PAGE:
Does High Carbon Steel Rust?

Carbon steel is an extremely sturdy alloy composed of iron and carbon. It is also very easy to sharpen, making it a popular kitchen knife material. The question of does high carbon steel rust? It comes up regularly, and we answer that on this page.

Yes, high carbon steel does rust. Every form of steel, especially those high in carbon, is prone to rust. Extensively, any material containing iron (Fe) can oxidize to create a layer of iron oxide, commonly referred to as rust.

High Carbon Steel is one of the most rust-resistant materials available. While it is not completely immune to corrosion and rust, the reality is that high-carbon steel only starts to get rusty after exposure to harsh corrosive environments. For example, saltwater (either at sea or in a salted road) will corrode high carbon steel after long-term exposure.

Also, carbon steel is a high-maintenance metal. Therefore, to prevent rust, you need to do lots of maintenance. Below, we have the information you need on how to go about maintaining and preventing your carbon steel from rust.

What Is High Carbon Steel?

Just as its name suggests, high carbon steel is steel with high carbon content. When iron is heated to a high temperature, it dissolves carbon, which would naturally precipitate after it cools down. However, if the metal that has been heated to liquid is cooled very quickly by the addition of water, the carbon present becomes trapped, unable to escape the iron, and distorts the structure of the substance thereby forming high carbon steel. If the carbon content of steel is continually increased to above 2%, it eventually becomes cast iron, a much denser, harder, and more brittle material, as a result of the impurities present.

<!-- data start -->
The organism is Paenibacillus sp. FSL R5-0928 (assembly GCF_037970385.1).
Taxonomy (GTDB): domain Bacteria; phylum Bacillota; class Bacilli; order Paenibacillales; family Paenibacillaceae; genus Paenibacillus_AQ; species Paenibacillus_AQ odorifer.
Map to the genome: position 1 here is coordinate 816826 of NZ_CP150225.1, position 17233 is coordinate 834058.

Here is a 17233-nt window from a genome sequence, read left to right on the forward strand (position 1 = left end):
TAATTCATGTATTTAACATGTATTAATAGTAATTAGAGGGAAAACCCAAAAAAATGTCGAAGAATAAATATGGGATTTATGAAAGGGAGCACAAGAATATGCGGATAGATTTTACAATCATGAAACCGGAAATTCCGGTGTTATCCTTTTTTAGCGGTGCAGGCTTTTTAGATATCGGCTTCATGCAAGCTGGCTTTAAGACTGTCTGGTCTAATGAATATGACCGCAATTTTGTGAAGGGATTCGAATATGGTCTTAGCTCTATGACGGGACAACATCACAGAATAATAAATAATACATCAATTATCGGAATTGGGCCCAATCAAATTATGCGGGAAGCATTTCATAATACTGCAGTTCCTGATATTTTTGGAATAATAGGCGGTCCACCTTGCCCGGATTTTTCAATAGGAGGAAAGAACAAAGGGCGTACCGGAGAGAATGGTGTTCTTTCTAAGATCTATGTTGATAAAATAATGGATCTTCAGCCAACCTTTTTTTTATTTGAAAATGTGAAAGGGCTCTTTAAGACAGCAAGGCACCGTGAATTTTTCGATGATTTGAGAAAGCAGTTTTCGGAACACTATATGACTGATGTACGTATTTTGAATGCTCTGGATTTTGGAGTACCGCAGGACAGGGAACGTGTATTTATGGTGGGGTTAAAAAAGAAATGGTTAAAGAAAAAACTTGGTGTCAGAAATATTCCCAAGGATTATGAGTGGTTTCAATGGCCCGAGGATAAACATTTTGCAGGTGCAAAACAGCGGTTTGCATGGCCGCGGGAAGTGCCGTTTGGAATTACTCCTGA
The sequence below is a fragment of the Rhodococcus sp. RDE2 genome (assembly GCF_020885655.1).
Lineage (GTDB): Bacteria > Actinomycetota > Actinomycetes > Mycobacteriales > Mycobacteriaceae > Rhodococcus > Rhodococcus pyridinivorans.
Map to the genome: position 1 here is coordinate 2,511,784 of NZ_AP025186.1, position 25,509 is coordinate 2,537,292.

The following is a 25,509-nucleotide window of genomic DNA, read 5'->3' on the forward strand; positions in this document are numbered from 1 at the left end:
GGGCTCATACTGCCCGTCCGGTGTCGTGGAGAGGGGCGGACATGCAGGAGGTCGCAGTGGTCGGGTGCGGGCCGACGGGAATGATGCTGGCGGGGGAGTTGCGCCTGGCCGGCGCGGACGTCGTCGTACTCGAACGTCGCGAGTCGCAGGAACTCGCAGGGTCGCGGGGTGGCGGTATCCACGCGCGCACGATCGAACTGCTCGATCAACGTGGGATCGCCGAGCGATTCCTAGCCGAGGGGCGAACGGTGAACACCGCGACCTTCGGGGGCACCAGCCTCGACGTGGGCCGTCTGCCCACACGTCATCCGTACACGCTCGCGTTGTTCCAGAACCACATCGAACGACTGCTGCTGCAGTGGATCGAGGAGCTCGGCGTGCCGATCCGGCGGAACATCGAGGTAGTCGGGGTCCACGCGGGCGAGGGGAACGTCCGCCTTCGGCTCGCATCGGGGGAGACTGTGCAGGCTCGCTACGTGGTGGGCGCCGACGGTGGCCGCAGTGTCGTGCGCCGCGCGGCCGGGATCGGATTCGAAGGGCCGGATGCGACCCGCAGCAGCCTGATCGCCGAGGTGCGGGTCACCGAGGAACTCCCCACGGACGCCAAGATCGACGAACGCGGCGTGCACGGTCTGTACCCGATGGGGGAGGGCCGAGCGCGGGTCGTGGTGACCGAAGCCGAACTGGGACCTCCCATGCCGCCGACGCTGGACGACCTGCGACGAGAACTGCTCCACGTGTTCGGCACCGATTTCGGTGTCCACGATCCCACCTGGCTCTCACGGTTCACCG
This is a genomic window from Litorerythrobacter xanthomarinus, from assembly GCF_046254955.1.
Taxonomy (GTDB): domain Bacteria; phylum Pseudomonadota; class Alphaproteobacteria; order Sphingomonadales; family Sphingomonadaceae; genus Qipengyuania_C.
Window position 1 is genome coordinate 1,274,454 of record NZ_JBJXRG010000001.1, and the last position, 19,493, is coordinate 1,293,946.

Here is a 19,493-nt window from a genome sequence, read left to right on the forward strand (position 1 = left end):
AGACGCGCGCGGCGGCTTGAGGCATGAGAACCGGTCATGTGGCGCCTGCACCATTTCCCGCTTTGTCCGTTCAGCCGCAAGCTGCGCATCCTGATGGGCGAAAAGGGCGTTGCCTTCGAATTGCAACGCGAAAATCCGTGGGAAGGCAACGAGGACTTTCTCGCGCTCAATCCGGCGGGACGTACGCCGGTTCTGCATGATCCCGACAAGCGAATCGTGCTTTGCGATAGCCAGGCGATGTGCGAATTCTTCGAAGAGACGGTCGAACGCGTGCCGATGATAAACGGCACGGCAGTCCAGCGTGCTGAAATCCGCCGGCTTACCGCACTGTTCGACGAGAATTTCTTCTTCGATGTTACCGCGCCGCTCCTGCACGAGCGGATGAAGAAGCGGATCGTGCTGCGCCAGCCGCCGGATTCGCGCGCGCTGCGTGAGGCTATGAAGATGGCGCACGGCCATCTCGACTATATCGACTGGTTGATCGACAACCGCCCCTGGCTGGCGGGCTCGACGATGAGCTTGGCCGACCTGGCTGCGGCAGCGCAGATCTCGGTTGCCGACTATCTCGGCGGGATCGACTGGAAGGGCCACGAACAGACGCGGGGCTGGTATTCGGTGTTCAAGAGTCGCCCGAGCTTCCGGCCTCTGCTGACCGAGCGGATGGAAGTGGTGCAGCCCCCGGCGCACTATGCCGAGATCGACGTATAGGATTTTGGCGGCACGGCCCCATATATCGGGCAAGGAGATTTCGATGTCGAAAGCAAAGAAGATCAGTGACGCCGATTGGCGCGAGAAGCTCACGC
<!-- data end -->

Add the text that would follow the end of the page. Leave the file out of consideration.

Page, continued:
What Is High Carbon Steel

The carbon present in steel increases its strength and improves its ability to harden by heat treatment. It also makes it less weldable and ductile than ordinary steel, and more brittle due to the presence of impurities.

Due to its extreme hardness and resistance to wear, high carbon steel is often used for things like cutting tools that retain their sharp edge, and hard nails that can be driven into strong concrete materials. Although, they tend to fracture when mistreated as a result of their brittleness also.

Unlike stainless steel, high carbon steel is not resistant to oxidation and rust. However, its rusting process is not very much faster than the low carbon steel or iron.

What Is The Difference Between Mild Steel And High Carbon Steel?

The main difference between mild steel and high carbon steel is that high carbon steel has a very high amount of carbon whereas mild steel has a reasonably low amount of carbon.

In general, steel can be referred to as carbon steel, however, it is quite relative as the amount of carbon present in steel is different. High carbon steel contains a high amount of carbon whereby mild steel is a form of low carbon steel.

Also, high carbon steel is stronger than mild steel, is brittle and breaks easily when compared to mild steel which can be easily welded into different shapes due to its weaker and softer properties.